Wells On Sea Harbour Sunset



The North Sea is now a mile from the town; the main channel which once wandered through marshes, grazed by sheep for hundreds of years, was confined by earthworks to the west in 1859 when Holkham Estate reclaimed some 800 hectares of saltmarsh north-west of Wells with the building of a mile-long bank.[5] This reclamation was claimed to have reduced the tidal scour though the West Fleet which provided much of the water entered the channel to its north.

Because the town has no river running through it, Wells relies on the tides to scour the harbour. The problem of siltation had preoccupied the merchants of the town for hundreds of years and occupied the attentions of various engineers, leading eventually to disputes which came to court in the eighteenth century. Sir John Coode, who had been knighted for his work on the completion of Portland harbour was recruited to solve its siltation problems in the 1880s. No attempted solution proved permanent. The growth of faster marine traffic whose wake washes at the banks of the marshes has widened the channel and reduced tidal flow further.

The town has been a seaport since before the fourteenth century when it supplied grain to London and subsequently to the miners of the north east in return for which Wells was supplied with coal. Until the nineteenth century, it was easier to carry bulk cargoes by sea than overland. It was a significant port in the sixteenth century with 19 ships over 16 tons burden operating out of Wells in 1580, making it the major port in the area; the main trade was corn.[6] Wells was also from early days a manufactury of malt. At its height the town boasted up to twelve maltings, having in 1750 contributed a third of the exports of malt from the country, mostly to Holland, more than any other port save Yarmouth.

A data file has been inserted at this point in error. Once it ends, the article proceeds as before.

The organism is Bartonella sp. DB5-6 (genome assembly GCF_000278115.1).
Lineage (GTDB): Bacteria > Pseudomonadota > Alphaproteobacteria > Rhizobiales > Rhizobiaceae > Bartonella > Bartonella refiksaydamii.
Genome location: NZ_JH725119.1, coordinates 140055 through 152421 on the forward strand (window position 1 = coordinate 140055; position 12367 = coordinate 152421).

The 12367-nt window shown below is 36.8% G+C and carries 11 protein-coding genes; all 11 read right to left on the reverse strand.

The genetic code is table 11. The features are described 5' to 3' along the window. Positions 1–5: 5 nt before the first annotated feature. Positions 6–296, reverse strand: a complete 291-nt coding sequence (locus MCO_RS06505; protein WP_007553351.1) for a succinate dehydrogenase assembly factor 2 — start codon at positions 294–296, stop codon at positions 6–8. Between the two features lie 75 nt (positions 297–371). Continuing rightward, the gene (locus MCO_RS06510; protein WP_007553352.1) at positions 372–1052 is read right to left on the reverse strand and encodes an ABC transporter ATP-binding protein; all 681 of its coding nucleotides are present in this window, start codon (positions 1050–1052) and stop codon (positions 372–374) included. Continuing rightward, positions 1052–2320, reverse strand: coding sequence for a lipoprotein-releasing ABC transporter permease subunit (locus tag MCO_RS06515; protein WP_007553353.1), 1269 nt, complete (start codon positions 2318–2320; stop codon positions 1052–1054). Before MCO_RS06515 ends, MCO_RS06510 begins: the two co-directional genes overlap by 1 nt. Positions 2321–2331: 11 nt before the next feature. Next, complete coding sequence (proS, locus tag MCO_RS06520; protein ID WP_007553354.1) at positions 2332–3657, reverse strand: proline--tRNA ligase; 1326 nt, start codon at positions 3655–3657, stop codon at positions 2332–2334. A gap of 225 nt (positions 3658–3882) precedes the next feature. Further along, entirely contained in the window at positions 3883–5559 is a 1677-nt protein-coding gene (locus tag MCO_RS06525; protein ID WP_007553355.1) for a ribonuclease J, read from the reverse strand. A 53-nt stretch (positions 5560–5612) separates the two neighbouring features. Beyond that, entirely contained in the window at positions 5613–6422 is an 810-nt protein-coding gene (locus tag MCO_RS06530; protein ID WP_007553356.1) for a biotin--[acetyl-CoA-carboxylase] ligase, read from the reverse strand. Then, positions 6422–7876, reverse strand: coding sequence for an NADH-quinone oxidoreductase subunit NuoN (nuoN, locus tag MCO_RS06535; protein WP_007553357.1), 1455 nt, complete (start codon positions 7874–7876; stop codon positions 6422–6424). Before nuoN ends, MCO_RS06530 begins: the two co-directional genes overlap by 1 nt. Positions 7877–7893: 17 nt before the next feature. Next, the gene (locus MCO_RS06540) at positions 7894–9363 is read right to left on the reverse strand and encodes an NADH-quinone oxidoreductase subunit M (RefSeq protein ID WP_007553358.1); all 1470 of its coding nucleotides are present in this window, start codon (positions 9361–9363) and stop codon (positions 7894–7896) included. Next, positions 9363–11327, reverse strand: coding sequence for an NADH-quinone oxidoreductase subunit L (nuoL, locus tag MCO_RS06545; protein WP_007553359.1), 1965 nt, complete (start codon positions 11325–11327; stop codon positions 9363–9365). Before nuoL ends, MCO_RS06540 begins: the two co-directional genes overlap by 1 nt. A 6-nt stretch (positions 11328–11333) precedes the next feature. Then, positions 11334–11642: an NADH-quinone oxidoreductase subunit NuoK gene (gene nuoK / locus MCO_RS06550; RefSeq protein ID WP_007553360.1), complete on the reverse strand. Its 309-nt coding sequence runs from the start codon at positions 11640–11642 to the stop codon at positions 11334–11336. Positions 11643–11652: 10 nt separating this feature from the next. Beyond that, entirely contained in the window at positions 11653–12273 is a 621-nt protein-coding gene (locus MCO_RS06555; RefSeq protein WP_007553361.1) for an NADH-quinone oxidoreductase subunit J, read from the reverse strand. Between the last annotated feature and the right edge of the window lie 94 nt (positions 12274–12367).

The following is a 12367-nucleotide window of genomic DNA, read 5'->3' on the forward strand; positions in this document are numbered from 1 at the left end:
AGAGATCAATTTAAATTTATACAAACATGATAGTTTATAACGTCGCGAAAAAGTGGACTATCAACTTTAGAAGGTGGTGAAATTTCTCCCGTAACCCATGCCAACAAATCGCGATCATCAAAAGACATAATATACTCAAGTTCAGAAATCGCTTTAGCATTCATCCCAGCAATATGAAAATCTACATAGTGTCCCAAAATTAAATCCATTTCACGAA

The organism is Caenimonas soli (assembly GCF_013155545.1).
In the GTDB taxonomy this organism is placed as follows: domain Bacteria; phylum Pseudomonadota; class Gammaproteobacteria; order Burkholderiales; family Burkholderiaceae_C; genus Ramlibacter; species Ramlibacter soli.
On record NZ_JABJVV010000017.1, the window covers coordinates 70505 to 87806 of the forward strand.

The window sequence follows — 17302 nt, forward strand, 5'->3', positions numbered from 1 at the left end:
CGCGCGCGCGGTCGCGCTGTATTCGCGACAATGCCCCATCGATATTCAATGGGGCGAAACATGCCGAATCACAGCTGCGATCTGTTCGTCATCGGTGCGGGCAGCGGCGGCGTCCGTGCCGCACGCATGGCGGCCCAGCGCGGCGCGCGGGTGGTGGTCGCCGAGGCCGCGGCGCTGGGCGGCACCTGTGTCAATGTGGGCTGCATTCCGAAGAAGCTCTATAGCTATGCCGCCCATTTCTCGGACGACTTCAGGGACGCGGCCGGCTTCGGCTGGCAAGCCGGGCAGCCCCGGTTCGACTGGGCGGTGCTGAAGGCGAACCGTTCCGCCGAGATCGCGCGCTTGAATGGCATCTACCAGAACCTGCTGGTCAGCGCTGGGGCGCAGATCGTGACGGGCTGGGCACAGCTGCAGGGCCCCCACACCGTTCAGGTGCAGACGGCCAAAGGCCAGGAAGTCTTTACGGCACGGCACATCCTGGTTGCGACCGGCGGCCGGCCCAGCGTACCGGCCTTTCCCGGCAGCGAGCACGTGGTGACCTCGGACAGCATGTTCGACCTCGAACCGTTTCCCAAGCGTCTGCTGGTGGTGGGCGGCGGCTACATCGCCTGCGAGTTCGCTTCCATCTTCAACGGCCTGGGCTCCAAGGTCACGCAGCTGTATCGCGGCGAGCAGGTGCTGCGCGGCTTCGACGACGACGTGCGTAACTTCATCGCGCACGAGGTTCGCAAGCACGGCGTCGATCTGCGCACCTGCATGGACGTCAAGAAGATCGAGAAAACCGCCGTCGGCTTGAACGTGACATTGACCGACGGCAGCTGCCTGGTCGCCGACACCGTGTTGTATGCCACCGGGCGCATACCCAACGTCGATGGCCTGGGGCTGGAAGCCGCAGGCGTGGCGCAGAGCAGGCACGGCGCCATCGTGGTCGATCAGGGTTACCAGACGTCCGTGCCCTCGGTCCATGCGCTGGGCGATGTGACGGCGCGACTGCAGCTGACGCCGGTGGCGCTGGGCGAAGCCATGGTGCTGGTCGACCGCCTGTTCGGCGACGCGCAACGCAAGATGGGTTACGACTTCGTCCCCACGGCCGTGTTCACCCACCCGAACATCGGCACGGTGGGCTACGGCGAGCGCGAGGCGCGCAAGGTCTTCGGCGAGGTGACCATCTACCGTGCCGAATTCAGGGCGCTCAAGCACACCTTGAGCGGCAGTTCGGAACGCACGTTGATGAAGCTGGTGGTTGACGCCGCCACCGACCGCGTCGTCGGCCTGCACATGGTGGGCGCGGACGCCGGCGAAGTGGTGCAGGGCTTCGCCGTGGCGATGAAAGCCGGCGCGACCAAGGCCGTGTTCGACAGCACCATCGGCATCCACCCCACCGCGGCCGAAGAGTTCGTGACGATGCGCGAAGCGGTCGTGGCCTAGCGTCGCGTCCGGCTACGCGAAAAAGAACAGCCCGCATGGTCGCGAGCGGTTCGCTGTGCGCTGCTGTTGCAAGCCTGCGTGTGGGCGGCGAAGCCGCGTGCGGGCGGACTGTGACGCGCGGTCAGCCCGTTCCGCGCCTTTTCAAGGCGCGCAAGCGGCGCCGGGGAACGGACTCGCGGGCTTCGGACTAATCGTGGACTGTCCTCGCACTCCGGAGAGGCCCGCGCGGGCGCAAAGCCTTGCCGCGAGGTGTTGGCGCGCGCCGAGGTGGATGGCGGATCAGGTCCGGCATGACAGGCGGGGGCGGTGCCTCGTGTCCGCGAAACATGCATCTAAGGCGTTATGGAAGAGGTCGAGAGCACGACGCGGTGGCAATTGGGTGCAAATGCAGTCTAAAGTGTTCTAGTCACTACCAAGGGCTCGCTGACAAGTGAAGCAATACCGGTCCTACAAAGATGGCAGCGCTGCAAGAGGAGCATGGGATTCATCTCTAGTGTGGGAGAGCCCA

Wells was also a fishing port: in 1337 it is recorded as having had thirteen fishing boats; next door Holkham had nine. Its mariners brought first herring and then cod from Iceland in quantity between the fifteenth and seventeenth centuries. The regulation of the harbour in order to preserve its use was by Act of Parliament in 1663; and in 1769 Harbour Commissioners were appointed with powers over vessels entering and leaving (as they still have today). The Quay was substantially rebuilt in 1845 as part of attempts to improve the town. At the same time, Improvement Commissioners were appointed with the task of making the town commodious and attractive to residents and the burgeoning tourist trade. As a small port, it built ships until the late nineteenth century; it never transferred to building motor vessels or to steel hulls. The coming of the railway in 1857 reduced the harbour trade but it revived briefly after the Second World War for the import of fertilizer and animal feed. In 1982 there were 258 ship movements into the harbour.[7]

In the nineteenth century malting assumed an industrial character dominated by merchants rather than hands-on maltsters. Eventually, the entire estate was acquired by F. & G. Smith who had maltings in Dereham and Great Ryburgh; they latterly bought out the competition becoming one of the biggest maltsters in the country. Following the Great War demand began to fall and new methods of production were being used. After a local dispute, they closed the Wells operation down in 1929. Other agriculture-related enterprises such as the Ipswich-based Eastern Counties Farmers Cooperative were, over the following years, bought out or closed. The post-war revival of the harbour trade made of the Quay a busy place from the 1960s to the 1990s. Small coasters, mostly from across the Channel,[8] brought in fertiliser and animal feed, latterly mostly soya beans until 1992 when changes in government regulations and the increasing size of vessels made the port uneconomic. Wind-farm support began in 2009 with the building of the Sheringham Shoal Offshore Wind Farm.

Tourism, which had begun on a small scale a century before became a major draw, based as it was on the Pinewoods Caravan site much expanded post-war.


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